For those who haven’t read Harmless Like You, how would you describe it?
Harmless Like You follows two characters and two timelines. In the 1960s and 70s, Yuki is a Japanese woman growing up in New York and struggling to become an artist. In 2016, Yuki’s son Jay is forced to travel to Germany to meet the mother who abandoned him when he was two years old. The novel is about how we choose between two bad options. It’s about how we find our families. It’s about the times when love does not overcome all odds.
There’s also a bald cat in a festive sweater.
Where did you originally get the idea for your novel?
Yuki, the artist, showed up in my head standing on a sunny street corner. I knew that she’d grow up and leave her son, but I didn’t know why. She was only a girl in that moment. She wasn’t evil. She wasn’t cruel. As I wrote, I discovered why she’d left. As a Japanese girl who has lived most of her life in America, Yuki struggles to find her place in the world.
What inspired you to write a girl who feels neither completely American nor completely Japanese?
The edge of things always feels the most natural place to me. There’s anxiety and loneliness there, but also so much beauty. Perhaps this interest is grounded in my own mixed-race multinational background. I grew up hearing stories about my Japanese grandfather and my Chinese grandmother living in New York in the 1960s and 70s.Yuki’s family isn’t my family, but writing about hers was a way of understanding my own better.
Or this interest might just be my personality. I like doorways, real and metaphorical. I don’t like shutting them and I hate locking them. As I write this, I’m facing an open door. It’s casting a triangle of shadow across the floorboards.
This is your debut novel—congratulations! What about publishing a book has surprised you the most?
The kindness I’ve received has been a lovely surprise.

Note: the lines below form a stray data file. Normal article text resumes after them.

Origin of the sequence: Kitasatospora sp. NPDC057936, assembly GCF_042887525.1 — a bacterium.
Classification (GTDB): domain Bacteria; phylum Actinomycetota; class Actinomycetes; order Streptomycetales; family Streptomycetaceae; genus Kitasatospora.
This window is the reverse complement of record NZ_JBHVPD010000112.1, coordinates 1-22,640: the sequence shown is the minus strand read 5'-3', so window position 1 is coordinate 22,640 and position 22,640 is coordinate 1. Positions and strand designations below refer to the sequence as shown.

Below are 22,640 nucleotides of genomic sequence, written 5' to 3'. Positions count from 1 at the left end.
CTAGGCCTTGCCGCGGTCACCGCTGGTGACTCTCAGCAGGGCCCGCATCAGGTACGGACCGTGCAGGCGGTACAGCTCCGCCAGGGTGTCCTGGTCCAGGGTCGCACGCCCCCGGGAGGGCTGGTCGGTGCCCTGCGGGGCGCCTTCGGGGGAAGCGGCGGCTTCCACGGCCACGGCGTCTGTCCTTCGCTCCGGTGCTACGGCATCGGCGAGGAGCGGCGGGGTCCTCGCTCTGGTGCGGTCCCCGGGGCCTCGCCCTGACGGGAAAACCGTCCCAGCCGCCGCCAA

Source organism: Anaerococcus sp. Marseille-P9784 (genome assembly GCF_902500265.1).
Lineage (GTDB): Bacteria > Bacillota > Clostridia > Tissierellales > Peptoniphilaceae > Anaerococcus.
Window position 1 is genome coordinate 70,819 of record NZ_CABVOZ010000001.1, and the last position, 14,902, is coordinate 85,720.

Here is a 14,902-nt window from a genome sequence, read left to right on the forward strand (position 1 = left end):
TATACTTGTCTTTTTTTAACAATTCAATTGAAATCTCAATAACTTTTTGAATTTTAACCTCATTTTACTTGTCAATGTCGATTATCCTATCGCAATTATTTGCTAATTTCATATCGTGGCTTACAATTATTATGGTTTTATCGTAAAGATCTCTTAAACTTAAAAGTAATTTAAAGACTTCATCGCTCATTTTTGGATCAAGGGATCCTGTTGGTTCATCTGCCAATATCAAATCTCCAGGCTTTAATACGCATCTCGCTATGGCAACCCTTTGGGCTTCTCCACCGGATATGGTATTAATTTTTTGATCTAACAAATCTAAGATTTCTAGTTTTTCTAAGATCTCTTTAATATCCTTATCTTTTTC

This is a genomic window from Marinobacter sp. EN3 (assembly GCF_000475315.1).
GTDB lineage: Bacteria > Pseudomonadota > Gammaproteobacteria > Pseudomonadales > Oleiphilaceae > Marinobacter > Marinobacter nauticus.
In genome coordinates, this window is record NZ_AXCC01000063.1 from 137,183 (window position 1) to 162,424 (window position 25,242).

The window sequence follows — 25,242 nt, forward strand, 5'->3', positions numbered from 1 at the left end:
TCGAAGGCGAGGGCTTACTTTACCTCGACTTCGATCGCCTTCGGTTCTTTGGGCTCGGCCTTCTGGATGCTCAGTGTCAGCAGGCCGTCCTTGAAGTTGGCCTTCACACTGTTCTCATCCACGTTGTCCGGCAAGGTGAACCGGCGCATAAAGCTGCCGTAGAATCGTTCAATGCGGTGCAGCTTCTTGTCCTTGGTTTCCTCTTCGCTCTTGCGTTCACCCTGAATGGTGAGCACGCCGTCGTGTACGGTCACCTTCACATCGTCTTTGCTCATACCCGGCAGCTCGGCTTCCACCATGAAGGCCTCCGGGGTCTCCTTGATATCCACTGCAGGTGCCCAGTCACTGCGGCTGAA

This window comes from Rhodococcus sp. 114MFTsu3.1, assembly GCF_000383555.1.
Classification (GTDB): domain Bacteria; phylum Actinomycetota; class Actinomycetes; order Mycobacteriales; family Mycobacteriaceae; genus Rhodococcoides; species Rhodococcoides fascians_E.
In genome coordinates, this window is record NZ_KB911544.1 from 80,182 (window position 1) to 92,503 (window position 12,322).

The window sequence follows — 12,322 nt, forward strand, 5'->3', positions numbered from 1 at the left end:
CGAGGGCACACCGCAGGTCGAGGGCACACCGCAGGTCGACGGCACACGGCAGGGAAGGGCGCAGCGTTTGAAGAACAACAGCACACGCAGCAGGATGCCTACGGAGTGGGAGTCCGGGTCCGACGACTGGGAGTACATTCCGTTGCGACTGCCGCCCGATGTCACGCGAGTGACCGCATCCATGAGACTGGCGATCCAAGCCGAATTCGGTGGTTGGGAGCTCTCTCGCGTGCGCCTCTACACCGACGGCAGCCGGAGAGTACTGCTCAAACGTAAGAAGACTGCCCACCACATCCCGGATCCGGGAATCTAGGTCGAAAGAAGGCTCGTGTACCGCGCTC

Writing is solitary. You spend a lot of time alone arranging words. Every now and then, a friend or teacher takes the time to advise you how to rearrange them better. Then you go back to your quiet room. Publishing means there’s suddenly a team of people fighting for your book.
Harmless Like You only exists in the world because of my agent, editors, publicists, copy checkers, proof readers, and cover designers. No one would read it without bookshops, reviewers, festival organizers, other writers, book bloggers, Twitterers, Instagrammers, and of course podcasters. And I’ve been so touched by the old and new friends who’ve bought the book and come to readings. There are people I haven’t spoken to in years who took the time to reach out. I don’t know how to hold all the gratitude I feel in this one ribcage.
Here at the Reading Women, we’re all about amazing female voices in literature.
What women have inspired your writing?
As a teenager, I found books mostly by chance. I’d see a cover I liked in my school library or on a bookshop table. Lorrie Moore, Zadie Smith, and Ruth Ozeki stunned me. If I hadn’t read them while still young, I’d see the world differently.
As I got older, I started reading women in translation. I wrote about Eileen Chang here. Many of my favorite Japanese writers are women—Yōko Tawada, Banana Yoshimoto, Hitomi Kanehara, and Yōko Ogawa. I can’t describe them all here. So, I’ll just say that I’ve never read anything so simultaneously creepy and exquisite as Diving Pool by Ogawa.
I have a big blue book of Sylvia Plath’s collected poetry. Editing my novel, sometimes I got stuck and language went limp. I’d open Plath’s collection somewhere in the middle and start reading. Her words throb with energy and emotion. I’ve been told Plath is a young girl’s poet, but I never plan on getting over her.
There are writers whose influence I can’t trace directly, but whose clarity of vision is something to behold. Chichimanda Ngozi Adichie, Olivia Laing, and Rebecca Solnit spring to mind.
What have you been reading lately?
I’ve been reading more poetry. In the UK, Penguin has been doing a series where they select three poets at different stages of their careers and put them together in one book. I’m so excited to start Malika Booker, Sharon Olds, and Warsan Shire’s Your Family, Your Body. Prose-wise, I’ve just started reading The Lucky Ones by Julianne Pachico. After I’ve finished replying to this, I’m going to have a cup of tea and dive back in.
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Rowan Hisayo Buchanan is a Japanese-British-Chinese-American writer. She has a BA from Columbia University, an MFA from the University of Wisconsin-Madison, and is currently working on a PhD at the University of East Anglia. Her writing has appeared in, among other places, NPR's Selected Shorts, TriQuarterly, and the Tin House Open Bar. She has lived in London, New York, Tokyo, Madison, and Norwich.